U.S. Department of Homeland Security

U.S. Department of Homeland Security

Starting Saturday at midnight, the U.S.-Mexico border was closed to non-essential travel, in an effort by the federal administration to slow down the spread of the coronavirus disease, President Donald Trump announced Friday morning.

The travel restrictions follow similar measures on the U.S.-Canada border announced earlier last week.

A Del Rio Port of Entry spokesperson said in a statement ports of entry will permit entry of legitimate documented travelers not subject to previously announced travel restrictions, and who present proper documentation for essential travel only.

The number of open vehicle primary lanes may also be limited to maintain operational control of all travelers seeking entry into the United States.

“Restricted travelers will be returned to their last point of origin (Mexico or Canada) and CBP (Customs and Border Protection) will suspend case processing of inadmissible individuals, to include those subject to travel restrictions pursuant to Section 212 (f) of the INA (Immigration and Nationality Act),” the statement reads.

The statement also says the U.S. Border Patrol agents will be given tools necessary to identify aliens in between ports of entry, at the border, and to adjudicate some cases in the field at initial encounter.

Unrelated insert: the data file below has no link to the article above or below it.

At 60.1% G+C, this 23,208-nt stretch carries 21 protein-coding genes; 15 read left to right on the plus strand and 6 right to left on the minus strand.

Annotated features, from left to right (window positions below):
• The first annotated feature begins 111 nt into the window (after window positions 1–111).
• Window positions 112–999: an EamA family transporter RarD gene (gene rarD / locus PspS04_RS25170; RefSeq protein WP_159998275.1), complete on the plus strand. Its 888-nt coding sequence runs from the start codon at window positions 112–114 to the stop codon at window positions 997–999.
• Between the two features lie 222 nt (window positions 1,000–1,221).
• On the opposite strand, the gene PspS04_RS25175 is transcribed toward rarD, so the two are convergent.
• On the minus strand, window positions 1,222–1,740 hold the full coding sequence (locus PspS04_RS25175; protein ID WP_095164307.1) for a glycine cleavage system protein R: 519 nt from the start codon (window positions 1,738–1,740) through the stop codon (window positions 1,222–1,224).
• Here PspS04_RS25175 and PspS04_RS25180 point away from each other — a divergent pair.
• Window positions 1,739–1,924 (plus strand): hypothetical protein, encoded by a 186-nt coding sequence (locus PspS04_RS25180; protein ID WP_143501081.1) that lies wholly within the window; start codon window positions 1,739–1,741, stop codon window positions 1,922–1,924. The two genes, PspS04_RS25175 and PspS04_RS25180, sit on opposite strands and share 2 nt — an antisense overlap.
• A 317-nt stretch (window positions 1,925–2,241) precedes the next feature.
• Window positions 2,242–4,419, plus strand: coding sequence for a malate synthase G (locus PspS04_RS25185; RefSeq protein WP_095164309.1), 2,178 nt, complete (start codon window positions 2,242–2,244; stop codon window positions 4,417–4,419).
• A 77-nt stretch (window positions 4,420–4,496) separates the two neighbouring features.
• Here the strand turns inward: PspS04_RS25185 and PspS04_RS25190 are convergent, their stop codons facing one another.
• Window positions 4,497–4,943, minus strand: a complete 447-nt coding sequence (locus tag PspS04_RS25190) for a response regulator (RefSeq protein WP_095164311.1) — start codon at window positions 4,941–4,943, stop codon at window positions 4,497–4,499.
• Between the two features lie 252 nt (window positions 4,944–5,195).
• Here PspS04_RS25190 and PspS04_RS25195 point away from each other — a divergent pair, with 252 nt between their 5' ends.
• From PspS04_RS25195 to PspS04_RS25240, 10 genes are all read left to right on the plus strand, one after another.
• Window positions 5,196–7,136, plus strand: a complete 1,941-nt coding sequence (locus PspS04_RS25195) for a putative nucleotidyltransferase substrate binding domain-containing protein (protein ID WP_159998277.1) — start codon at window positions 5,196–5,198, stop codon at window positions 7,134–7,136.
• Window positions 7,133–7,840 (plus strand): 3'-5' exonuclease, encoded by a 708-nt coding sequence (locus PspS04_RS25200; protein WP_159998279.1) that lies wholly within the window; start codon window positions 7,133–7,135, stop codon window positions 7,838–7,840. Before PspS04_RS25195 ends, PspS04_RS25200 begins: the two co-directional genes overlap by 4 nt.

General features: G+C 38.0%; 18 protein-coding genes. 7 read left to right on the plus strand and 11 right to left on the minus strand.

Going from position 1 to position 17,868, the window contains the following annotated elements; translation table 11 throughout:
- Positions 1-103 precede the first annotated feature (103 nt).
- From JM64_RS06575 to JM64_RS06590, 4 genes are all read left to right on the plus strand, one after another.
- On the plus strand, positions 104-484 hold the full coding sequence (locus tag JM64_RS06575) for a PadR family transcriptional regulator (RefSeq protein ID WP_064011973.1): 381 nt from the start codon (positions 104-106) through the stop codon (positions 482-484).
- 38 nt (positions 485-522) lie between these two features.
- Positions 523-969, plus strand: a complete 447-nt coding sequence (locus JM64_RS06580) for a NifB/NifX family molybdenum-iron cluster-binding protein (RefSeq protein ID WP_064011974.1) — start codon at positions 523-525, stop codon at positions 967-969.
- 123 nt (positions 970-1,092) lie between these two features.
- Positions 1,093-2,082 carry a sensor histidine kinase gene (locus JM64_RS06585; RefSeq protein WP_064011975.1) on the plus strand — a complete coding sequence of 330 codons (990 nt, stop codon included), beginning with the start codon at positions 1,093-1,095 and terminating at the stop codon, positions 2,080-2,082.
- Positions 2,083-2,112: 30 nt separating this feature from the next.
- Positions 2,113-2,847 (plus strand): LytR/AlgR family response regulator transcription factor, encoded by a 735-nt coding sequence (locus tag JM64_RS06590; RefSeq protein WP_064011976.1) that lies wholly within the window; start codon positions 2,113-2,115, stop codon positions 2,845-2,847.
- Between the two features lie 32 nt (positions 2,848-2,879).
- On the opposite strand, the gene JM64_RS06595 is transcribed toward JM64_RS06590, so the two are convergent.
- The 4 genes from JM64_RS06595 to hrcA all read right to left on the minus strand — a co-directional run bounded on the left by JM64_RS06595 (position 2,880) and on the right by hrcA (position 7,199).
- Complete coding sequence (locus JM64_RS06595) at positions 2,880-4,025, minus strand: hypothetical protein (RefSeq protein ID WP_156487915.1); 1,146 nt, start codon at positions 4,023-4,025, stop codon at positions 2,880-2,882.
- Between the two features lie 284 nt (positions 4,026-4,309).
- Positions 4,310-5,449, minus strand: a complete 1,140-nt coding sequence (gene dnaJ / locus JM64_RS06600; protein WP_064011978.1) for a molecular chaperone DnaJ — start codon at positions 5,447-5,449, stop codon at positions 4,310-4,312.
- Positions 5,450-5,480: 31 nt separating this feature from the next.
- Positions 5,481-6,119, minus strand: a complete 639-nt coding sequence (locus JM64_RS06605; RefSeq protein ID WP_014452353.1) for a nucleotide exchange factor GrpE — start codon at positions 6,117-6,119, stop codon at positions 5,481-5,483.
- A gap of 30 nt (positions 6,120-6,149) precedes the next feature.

“This will enable our agents to rapidly make a decision whether to take someone into administrative custody, or to send them without any further Title 8 processing to the nearest port of entry to expel them to Mexico or Canada.”

Mexico and Canada also agreed to immediately turn back anyone trying to cross their borders illegally.

“The actions we are taking together with our North American partners will save countless lives,” Trump said in announcing the measures.

Trump administration officials and Mexican Foreign Secretary Marcelo Ebrard outlined the restrictions. The ban would apply to people who cross for tourism or recreation and other activities deemed “non-essential.”

“Everyone else is not expected to have any difficulties,” Ebrard told reporters in Mexico City. “We’re not talking about closing it.”

The ban does not include commercial traffic and remains in place as long as needed, officials said.

By excluding commercial traffic from the ban, the two governments substantially softened the economic effects.

The travel restrictions are a major development along the world’s most heavily crossed border. Mexican shoppers are the lifeblood of smaller U.S. border towns, and it is common for people in both countries to cross frequently to visit family and friends.

Trump also said that Mexico would suspend flights from Europe. Ebrard said his government had not yet made that decision. Mexico has reported fewer than 170 cases while the U.S. count has reached almost 11,000.

The State Department on Thursday issued a new travel alert urging Americans not to go abroad under any circumstances and to return home if they are already abroad unless they plan to remain overseas.

The Del Rio port of entry spokesperson reiterated the border is not closed, but the travel restrictions will be enforced in response to the COVID-19 pandemic.

“The border is not closed, but access is being limited to prevent the further introduction of COVID-19 into the United States. This is an unprecedented response due to an unprecedented situation.”

The Associated Press contributed to this report

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